Days had gone by where Meosha refused to shower or participate in any activities. This continued until her best friend came and pointed out that she had an unbearable odor and that she needs to get it together. Meosha told us that her friend saved her live by telling her to keep holding on because “she survived for a reason”.
In the end, Meosha described that death was a reality that we have to accept. Although she had experienced many near death experiences throughout her military career. She was asked “If you were given a choice to go back, would you redo this military experience all over, or choose a different life path?” Her response was that she would do it all over again because the choices she made in the military shapes her character which shaped her into who she is now and she would never do anything to change that.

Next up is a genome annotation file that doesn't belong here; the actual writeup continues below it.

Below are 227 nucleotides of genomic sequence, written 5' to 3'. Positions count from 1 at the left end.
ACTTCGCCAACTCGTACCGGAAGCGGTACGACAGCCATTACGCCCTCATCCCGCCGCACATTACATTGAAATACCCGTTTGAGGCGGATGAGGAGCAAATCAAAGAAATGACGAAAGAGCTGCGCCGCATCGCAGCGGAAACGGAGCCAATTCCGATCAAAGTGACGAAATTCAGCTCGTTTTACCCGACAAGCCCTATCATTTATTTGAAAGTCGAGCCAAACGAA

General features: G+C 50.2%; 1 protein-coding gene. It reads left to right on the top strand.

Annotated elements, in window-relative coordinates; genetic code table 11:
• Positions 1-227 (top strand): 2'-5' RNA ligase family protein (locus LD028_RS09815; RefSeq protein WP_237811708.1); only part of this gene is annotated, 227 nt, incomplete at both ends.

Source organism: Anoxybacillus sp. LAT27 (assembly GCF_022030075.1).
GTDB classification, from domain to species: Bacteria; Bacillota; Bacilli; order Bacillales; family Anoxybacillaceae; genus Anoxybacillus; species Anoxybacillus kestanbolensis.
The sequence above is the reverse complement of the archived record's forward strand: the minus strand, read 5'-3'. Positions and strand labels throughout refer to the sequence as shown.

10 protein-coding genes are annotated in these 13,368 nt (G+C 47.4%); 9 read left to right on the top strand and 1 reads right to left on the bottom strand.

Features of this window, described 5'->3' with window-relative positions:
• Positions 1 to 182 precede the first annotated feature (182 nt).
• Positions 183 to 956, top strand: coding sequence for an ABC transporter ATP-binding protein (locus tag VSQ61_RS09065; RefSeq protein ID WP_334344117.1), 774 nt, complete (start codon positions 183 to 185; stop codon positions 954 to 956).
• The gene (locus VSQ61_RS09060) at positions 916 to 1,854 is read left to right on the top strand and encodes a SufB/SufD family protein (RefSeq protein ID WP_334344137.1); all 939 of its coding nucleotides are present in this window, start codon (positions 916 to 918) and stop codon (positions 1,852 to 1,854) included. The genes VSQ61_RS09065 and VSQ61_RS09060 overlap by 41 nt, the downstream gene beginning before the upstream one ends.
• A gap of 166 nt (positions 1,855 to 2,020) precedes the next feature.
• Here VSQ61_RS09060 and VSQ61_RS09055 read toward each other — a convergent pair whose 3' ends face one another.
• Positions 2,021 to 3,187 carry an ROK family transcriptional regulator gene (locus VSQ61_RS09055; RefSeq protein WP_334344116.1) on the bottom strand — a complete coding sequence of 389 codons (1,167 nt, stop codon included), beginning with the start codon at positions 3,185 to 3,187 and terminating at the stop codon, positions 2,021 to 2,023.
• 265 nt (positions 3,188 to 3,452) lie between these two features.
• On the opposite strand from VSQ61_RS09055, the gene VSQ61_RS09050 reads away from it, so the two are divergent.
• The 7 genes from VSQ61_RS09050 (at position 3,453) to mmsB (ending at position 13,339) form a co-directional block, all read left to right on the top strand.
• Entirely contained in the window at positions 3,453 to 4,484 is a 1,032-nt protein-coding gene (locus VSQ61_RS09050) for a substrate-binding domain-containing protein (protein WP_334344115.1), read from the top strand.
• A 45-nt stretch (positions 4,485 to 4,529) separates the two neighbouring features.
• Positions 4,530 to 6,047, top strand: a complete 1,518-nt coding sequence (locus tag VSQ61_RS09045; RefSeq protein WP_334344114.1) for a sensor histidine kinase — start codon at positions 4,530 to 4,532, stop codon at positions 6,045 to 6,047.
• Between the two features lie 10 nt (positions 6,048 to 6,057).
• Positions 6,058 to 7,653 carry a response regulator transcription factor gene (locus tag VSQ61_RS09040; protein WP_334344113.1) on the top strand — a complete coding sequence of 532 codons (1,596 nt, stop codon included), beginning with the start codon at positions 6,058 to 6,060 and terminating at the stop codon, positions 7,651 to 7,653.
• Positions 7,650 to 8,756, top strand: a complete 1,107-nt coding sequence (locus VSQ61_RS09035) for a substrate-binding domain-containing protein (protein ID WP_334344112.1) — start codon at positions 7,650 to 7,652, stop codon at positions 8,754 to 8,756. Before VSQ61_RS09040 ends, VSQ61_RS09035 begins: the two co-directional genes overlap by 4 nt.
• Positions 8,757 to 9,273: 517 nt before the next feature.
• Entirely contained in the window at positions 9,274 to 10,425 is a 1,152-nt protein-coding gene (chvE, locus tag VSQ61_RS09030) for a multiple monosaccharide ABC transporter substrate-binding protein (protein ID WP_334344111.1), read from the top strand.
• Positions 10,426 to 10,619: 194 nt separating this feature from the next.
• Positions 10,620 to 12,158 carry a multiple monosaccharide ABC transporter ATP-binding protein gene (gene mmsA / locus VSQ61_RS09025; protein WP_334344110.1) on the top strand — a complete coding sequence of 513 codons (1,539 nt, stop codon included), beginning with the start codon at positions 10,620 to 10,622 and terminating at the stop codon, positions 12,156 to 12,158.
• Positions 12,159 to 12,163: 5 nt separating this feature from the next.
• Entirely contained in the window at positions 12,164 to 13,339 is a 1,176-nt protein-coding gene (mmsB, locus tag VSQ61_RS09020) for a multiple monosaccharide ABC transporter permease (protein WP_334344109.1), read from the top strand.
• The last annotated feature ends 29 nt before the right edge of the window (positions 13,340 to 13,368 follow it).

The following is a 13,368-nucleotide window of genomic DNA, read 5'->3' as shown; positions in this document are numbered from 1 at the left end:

My experience at NVAM teen council was wonderful. When I signed up, I didn’t realize that I would be meeting teens from different grades and schools. An unexpected event was the fact that I made so many new friends at teen council. Moki and Alison were both wonderful instructors that have helped me learn and open up to new ideas. They are both adults I can trust and share any problems I had in school or in my life. They also provided many field trips to expand our knowledge of a veteran’s life and thoughts. We were given the chance to create an ofrenda to commemorate the twenty-two veterans that commit suicide on a daily basis. After creating the ofrenda, we got to display it at a public area with many other foundations who have created ofrendas for their passed loved ones. Another project we worked on was a repeated wallpaper activity. This activity was quite complicated at first, but the finishing piece took me by surprise by how great it turned out. I will definitely be applying this activity in my future life; whether I decide to create a pattern for clothes or a repeated pattern for my personal enjoyment. Overall, my experience at NVAM was incredible because of the enjoyment and the great memories I created with my fellow peers throughout these past few months.